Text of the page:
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Pope Francis proclaims "Year of St. Joseph

With the Apostolic Letter “Patris corde” (“With a Father’s Heart”), Pope Francis recalls the 150th anniversary of the declaration of Saint Joseph as Patron of the Universal Church. To mark the occasion, the Holy Father has proclaimed a “Year of Saint Joseph” from 8 December 2020, to 8 December 2021.

Pope Francis describes Saint Joseph as a beloved father, a tender and loving father, an obedient father, an accepting father; a father who is creatively courageous, a working father, a father in the shadows. The Letter marks the 150th anniversary of Blessed Pope Pius IX’s declaration of St Joseph as Patron of the Universal Church.

The Holy Father wrote Patris corde against the backdrop of the Covid-19 pandemic, which, he says, has helped us see more clearly the importance of “ordinary” people who, though far from the limelight, exercise patience and offer hope every day. In this, they resemble Saint Joseph, “the man who goes unnoticed, a daily, discreet and hidden presence,” who nonetheless played “an incomparable role in the history of salvation.”

Saint Joseph, in fact, “concretely expressed his fatherhood” by making an offering of himself in love “a love placed at the service of the Messiah who was growing to maturity in his home,” writes Pope Francis, quoting his predecessor St Paul VI.

Joseph is also a father in obedience to God: with his ‘fiat’ he protects Mary and Jesus and teaches his Son to “do the will of the Father.” Called by God to serve the mission of Jesus, he “cooperated… in the great mystery of Redemption,” as St John Paul II said, “and is truly a minister of salvation”.

At the same time, Joseph is “an accepting Father,” because he “accepted Mary unconditionally” — an important gesture even today, says Pope Francis, “in our world where psychological, verbal and physical violence towards women is so evident.” But the Bridegroom of Mary is also the one who, trusting in the Lord, accepts in his life even the events that he does not understand, “setting aside his own ideas” and reconciling himself with his own history.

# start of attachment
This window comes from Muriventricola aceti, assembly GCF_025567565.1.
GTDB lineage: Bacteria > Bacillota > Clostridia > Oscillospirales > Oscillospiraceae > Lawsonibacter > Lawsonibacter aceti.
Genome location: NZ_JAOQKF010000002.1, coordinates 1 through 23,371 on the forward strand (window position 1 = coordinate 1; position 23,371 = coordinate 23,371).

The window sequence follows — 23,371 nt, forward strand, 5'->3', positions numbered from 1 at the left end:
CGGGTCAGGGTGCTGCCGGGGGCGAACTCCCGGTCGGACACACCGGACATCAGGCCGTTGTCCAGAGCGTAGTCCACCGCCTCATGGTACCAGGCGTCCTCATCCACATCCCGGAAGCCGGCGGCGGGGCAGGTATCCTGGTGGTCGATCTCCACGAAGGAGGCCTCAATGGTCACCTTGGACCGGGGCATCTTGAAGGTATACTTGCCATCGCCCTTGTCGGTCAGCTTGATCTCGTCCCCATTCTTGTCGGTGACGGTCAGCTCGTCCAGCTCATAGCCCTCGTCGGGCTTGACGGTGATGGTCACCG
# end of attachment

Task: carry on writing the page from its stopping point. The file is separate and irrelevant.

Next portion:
Joseph’s spiritual path “is not one that explains, but accepts” — which does not mean that he is “resigned.” Instead, he is “courageously and firmly proactive,” because with “Holy Spirit’s gift of fortitude,” and full of hope, he is able “to accept life as it is, with all its contradictions, frustrations and disappointments.” In practice, through St. Joseph, it is as if God were to repeat to us: “Do not be afraid!” because “faith gives meaning to every event, however happy or sad,” and makes us aware that “God can make flowers spring up from stony ground.” Joseph “did not look for shortcuts but confronted reality with open eyes and accepted personal responsibility for it.” For this reason, “he encourages us to accept and welcome others as they are, without exception, and to show special concern for the weak”.

Pope Francis describes Joseph’s fatherhood of Jesus as “the earthly shadow of the heavenly Father.”
“Fathers are not born, but made,” says Pope Francis. “A man does not become a father simply by bringing a child into the world, but by taking up the responsibility to care for that child.” Unfortunately, in today’s society, children “often seem orphans, lacking fathers” who are able to introduce them “to life and reality.” Children, the Pope says, need fathers who will not try to dominate them, but instead raise them to be “capable of deciding for themselves, enjoying freedom and exploring new possibilities.”

In his letter, Pope Francis notes how, “Every day, for over forty years, following Lauds [Morning Prayer]” he has “recited a prayer to Saint Joseph taken from a nineteenth-century French prayer book of the Congregation of the Sisters of Jesus and Mary.” This prayer, he says, expresses devotion and trust, and even poses a certain challenge to Saint Joseph,” on account of its closing words: “My beloved father, all my trust is in you. Let it not be said that I invoked you in vain, and since you can do everything with Jesus and Mary, show me that your goodness is as great as your power.”












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Prayer to St. Joseph

Pope Francis offers this prayer every morning before Holy Mass.

Glorious Patriarch Saint Joseph, whose power makes the impossible possible, come to my aid in these times of anguish and difficulty.
Take under your protection the serious and troubling situations that I commend to you, that they may have a happy outcome.
My beloved father, all my trust is in you. Let it not be said that I invoked you in vain, and since you can do everything with Jesus and Mary, show me that your goodness is as great as your power. Amen.

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